At least 15 people have been killed in east Ukraine in new shelling despite the signing of a peace deal to end the 10-month conflict...
At least 15 people have been killed in east Ukraine in new shelling despite the signing of a peace deal to end the 10-month conflict.
Pro-Moscow rebels and government officials said today that seven civilians were killed across the conflict zone during the past 24 hours while Ukraine’s military said eight soldiers lost their lives.
The unrest came as Europe warned Russia it risked fresh sanctions if the fighting did not stop.
The rebels and Kiev agreed a peace plan yesterday after marathon talks in the Belarussian capital Minsk between the leaders of Russia, Ukraine, France and Germany.
A ceasefire across the conflict zone is meant to start at midnight Ukraine time Sunday (2200 GMT Saturday) with both sides supposed to begin pulling back heavy weaponry from along the frontline no later than two days after that.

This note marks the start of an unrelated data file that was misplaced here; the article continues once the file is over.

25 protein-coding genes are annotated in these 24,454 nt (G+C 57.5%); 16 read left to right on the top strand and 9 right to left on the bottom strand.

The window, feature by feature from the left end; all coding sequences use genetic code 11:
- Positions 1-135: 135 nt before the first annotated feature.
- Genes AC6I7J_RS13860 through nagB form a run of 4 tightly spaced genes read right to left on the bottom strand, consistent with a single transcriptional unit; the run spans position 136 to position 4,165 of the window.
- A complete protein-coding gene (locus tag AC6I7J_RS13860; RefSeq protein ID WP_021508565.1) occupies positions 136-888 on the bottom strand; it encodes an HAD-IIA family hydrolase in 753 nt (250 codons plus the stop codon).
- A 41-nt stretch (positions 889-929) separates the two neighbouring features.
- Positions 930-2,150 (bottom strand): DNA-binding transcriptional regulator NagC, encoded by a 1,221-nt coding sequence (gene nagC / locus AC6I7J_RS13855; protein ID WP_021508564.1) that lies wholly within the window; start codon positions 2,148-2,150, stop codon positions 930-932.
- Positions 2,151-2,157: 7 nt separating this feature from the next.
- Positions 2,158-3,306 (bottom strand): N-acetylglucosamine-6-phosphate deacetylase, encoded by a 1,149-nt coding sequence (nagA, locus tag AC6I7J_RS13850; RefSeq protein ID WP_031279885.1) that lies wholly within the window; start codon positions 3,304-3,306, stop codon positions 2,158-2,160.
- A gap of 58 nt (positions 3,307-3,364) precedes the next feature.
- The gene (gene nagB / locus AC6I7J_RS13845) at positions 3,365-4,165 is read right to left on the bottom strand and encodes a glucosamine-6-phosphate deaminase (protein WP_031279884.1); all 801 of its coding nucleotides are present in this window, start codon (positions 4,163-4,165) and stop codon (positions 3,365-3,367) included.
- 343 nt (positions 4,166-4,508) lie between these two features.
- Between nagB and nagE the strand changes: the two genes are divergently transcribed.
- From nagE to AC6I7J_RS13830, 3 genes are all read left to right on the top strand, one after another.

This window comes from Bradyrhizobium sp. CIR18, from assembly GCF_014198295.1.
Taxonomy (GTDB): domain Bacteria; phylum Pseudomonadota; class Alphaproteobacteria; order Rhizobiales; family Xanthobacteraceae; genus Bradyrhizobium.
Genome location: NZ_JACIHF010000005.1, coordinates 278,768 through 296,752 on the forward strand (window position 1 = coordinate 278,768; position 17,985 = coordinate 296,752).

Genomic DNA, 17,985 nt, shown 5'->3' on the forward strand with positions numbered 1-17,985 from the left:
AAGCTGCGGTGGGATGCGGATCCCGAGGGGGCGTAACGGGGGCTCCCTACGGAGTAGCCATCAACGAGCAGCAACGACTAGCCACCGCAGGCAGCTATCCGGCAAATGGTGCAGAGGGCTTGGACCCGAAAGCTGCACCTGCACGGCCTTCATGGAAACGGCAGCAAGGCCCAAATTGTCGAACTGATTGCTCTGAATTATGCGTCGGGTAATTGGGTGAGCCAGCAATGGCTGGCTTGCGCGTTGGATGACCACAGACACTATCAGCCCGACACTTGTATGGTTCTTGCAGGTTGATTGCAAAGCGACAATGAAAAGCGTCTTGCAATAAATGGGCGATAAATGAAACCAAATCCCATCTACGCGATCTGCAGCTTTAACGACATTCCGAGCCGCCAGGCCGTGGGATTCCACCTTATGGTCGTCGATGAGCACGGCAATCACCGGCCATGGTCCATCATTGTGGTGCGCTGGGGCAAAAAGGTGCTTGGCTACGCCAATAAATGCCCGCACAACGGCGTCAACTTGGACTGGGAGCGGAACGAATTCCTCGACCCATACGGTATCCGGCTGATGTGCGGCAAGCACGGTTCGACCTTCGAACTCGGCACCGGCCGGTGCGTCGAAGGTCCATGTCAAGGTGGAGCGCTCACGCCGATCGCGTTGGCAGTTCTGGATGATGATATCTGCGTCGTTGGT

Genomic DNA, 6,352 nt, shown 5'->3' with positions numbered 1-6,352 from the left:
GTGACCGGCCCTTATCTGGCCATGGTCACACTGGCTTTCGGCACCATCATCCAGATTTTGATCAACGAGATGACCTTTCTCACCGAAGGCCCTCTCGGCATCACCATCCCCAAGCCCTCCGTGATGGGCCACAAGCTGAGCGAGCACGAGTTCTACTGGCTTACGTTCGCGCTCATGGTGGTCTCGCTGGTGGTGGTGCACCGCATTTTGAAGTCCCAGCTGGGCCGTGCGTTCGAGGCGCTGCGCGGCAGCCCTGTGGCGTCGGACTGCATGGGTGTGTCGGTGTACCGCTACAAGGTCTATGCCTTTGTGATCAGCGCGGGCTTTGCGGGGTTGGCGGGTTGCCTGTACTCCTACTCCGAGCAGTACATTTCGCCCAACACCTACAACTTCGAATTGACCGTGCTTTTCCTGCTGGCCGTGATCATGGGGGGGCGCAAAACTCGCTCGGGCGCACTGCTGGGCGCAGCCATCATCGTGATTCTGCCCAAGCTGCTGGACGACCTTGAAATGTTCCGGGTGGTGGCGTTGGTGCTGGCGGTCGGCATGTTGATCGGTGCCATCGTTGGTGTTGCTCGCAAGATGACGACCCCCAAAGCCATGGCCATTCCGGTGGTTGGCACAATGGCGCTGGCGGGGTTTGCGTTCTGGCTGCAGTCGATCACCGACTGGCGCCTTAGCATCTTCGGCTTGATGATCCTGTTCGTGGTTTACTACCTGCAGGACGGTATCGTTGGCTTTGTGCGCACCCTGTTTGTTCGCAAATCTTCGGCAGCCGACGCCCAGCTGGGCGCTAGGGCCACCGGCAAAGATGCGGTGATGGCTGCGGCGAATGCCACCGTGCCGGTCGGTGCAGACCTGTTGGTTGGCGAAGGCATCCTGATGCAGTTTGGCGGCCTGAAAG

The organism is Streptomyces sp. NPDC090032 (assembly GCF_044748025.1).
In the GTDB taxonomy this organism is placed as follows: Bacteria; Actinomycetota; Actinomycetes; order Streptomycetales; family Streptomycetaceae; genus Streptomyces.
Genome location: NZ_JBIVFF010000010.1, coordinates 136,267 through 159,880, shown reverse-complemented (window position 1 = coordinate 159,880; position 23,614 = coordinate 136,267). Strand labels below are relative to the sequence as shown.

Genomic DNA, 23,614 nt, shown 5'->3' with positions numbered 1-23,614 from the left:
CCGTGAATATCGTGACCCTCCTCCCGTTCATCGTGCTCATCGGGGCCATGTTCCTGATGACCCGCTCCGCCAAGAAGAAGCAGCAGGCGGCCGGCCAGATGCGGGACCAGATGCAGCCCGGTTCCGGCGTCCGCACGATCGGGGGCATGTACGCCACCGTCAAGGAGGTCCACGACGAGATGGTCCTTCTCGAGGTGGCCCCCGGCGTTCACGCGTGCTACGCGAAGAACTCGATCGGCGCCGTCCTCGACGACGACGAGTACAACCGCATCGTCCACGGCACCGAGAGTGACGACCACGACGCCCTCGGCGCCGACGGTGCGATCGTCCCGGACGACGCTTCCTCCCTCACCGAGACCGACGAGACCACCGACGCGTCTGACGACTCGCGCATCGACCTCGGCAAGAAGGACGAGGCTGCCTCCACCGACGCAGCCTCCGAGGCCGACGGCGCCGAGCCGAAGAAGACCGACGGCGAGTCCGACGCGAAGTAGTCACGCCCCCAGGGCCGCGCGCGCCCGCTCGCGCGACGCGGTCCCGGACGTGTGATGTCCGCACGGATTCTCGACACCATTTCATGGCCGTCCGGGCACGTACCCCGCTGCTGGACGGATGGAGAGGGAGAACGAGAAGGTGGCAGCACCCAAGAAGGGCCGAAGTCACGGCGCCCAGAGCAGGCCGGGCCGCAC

The fragile agreement is seen as the best hope of ending the conflict, which has killed at least 5,480 people and ratcheted East-West tensions to highs not seen since the Cold War, but skepticism remains high after the collapse of a similar previous peace plan.
Kiev and the West accuse Russia of stoking the war in ex-Soviet Ukraine by pouring arms and troops to help the pro-Russian rebels fighting Kiev government troops in Ukraine’s industrial east. Moscow denies the charges.
Speaking late yesterday after a European Union summit in Brussels, German Chancellor Angela Merkel warned Russia that the bloc, which has already slapped Moscow with sanctions over the crisis, was not ruling out further measures if the truce failed.
“If it works well we would be very happy to go with the agreement. If there are difficulties we wouldn’t rule out other sanctions,” she said.
French President Francois Hollande, who along with Merkel attended the 17-hour talks in Minsk that also included Russian President Vladimir Putin and Ukrainian President Petro Poroshenko, agreed.
If the truce was not respected, “we would return to a process… of sanctions that would be in addition to those already in place.”